While your brain may seem to switch off and head to dreamland once you fall asleep, it is actually busy working away to recuperate your body for the next day. Dreamers pass through 5 stages of sleep during a full night’s sleep, and each one has its individual process.
There’s a reason that the perfect amount of sleep time for adults is 7 hours – it gives your brain enough time to easily transition through the stages of sleep without disruption. Each of the stages of sleep last approximately 5 to 15 minutes. So during a good night’s sleep, you go through approximately 5-6 full sleep cycles.
This is what your brain gets up to while you’re asleep…
Stage 1 is a light sleep that you can easily drift in and out of. You are more susceptible to being woken during this stage of sleep. The muscle activity of the body starts to slow and the eyes move slowly.
You know when you sometimes drift off for a nap and wake up with a sudden jolt, like you’ve fallen from a height? Well it turns out that is all down to this first stage of sleep. Many people experience sudden muscle contractions in this stage.
In stage 2, eye movement stops and brain waves get slower. The body temperature starts to drop and your heart rate slows as you prepare for deep sleep.
You are now in a deep sleep. Your brain waves are now extremely slow (called delta waves) and are interspersed with smaller, faster waves.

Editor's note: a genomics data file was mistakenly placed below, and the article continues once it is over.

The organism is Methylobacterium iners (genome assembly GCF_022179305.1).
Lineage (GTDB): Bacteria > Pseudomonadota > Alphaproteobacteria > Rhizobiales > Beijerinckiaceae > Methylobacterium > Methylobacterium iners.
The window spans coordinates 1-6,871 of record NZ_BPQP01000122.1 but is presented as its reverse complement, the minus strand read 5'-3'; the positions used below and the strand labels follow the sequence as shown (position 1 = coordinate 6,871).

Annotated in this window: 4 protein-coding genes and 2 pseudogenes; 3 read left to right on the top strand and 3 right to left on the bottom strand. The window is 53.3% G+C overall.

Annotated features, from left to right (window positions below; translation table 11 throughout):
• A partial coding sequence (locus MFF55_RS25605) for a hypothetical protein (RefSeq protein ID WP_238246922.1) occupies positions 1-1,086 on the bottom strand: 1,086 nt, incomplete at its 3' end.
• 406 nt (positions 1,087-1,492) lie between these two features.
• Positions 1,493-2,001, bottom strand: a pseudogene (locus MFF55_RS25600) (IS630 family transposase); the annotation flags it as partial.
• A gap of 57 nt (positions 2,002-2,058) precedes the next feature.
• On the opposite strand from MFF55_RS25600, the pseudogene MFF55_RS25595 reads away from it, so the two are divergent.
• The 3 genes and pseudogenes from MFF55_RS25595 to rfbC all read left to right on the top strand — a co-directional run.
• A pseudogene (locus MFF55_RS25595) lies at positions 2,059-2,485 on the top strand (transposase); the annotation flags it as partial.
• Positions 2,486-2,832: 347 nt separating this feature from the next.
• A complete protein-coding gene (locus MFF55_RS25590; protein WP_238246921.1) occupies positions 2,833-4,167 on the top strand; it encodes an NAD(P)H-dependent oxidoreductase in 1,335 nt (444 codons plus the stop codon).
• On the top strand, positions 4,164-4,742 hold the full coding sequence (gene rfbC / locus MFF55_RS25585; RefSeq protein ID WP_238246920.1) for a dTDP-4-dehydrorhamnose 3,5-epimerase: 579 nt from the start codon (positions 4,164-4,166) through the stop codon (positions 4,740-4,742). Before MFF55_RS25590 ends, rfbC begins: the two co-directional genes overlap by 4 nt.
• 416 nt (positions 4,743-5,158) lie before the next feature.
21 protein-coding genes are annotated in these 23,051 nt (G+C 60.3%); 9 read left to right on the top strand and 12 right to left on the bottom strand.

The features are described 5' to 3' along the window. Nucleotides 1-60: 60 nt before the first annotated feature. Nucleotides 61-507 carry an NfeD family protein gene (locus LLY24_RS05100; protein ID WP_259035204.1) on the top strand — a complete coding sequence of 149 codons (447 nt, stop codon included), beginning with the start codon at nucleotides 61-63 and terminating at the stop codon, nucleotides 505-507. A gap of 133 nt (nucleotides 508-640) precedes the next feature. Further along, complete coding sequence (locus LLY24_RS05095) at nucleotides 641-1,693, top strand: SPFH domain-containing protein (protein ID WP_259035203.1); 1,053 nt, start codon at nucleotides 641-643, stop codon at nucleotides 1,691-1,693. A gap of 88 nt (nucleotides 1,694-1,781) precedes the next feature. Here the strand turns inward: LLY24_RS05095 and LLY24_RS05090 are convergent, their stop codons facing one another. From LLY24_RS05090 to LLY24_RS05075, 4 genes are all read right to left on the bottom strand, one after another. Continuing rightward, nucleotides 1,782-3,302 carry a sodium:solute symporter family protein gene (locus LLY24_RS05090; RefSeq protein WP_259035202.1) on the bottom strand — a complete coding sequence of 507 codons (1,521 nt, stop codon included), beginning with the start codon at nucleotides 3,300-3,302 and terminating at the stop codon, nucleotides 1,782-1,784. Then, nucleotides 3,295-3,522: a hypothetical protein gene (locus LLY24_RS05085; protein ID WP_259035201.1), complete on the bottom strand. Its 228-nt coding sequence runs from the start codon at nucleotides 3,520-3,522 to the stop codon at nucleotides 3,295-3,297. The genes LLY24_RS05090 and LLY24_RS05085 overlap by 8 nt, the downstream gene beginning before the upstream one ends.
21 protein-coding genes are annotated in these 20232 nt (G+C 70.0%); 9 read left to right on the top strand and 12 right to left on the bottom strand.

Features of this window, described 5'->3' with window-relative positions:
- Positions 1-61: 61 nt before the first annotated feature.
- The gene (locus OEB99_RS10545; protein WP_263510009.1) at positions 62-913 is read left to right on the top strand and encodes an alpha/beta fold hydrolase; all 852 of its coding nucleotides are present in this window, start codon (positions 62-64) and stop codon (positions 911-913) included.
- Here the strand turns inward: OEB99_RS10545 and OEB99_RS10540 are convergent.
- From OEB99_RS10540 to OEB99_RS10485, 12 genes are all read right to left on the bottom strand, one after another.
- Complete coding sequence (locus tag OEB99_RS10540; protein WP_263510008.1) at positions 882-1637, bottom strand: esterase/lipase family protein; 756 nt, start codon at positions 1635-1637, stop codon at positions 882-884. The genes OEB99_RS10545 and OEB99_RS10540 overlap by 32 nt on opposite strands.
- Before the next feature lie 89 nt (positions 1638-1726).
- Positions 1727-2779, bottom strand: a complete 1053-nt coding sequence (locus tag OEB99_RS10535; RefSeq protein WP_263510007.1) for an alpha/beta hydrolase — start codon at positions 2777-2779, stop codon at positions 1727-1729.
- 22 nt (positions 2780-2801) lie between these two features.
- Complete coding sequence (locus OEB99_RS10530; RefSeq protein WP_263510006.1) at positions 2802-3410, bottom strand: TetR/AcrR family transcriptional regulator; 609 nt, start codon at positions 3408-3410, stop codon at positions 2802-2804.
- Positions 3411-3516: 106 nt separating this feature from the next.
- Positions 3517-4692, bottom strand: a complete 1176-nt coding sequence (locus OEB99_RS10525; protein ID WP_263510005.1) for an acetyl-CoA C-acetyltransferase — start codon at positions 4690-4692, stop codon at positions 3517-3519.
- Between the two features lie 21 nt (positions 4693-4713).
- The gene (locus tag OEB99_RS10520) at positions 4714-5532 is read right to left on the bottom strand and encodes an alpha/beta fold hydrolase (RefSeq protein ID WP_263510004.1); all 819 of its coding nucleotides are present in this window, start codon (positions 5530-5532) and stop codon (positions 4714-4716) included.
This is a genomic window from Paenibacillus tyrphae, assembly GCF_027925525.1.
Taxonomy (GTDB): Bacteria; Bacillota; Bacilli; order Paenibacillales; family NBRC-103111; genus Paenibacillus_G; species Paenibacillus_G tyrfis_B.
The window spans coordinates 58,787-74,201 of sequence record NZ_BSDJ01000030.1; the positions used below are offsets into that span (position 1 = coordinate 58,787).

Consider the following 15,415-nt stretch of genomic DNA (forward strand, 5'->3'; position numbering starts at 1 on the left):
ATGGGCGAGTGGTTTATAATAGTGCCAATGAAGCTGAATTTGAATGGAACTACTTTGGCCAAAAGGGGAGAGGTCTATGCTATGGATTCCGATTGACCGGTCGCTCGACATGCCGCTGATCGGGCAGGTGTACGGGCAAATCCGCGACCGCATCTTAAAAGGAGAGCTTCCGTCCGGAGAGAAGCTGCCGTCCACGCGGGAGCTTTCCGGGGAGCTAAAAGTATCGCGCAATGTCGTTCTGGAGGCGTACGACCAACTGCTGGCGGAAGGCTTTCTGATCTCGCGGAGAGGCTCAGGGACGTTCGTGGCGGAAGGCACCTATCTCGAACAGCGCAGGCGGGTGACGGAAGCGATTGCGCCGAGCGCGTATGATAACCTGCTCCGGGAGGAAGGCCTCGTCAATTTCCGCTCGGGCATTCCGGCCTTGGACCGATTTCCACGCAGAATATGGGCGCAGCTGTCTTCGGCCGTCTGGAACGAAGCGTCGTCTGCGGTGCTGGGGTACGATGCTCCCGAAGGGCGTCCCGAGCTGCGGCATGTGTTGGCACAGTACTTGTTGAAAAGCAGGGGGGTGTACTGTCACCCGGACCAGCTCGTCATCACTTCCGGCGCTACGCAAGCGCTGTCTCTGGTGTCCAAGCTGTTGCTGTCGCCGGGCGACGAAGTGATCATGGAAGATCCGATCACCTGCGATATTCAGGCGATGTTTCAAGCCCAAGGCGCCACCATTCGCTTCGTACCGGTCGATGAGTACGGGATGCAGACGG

It’s during this stage that some people experience things such as sleep walking, talking in their sleep, bedwetting or night terrors. These are known as parasomnias and occur as a result of the transition between non-REM and REM sleep.
Deep sleep continues in stage 4 but the brain waves move to exclusively delta waves. People who wake up during this stage of sleep often feel disorientated for a few minutes after. Kind of like when you wake up from a long nap and aren’t sure what century it is…
This is also when the body can repair itself, which explains why your body is in better condition after a full night’s rest.
You’re finally in the REM (rapid eye movement) stage of sleep. The brain waves now mimic those that you have during your waking state. Your eyes remain closed but move rapidly from side to side. This could be due to the intense dream and brain activity that occurs in this stage.
Each of the stages of sleep are just as important as each other, and when you get a full night’s sleep, your body reaps the benefits. If you’re struggling to get past the first stage of sleep, why not try out one of our sleep sounds over on our Sleepiest app.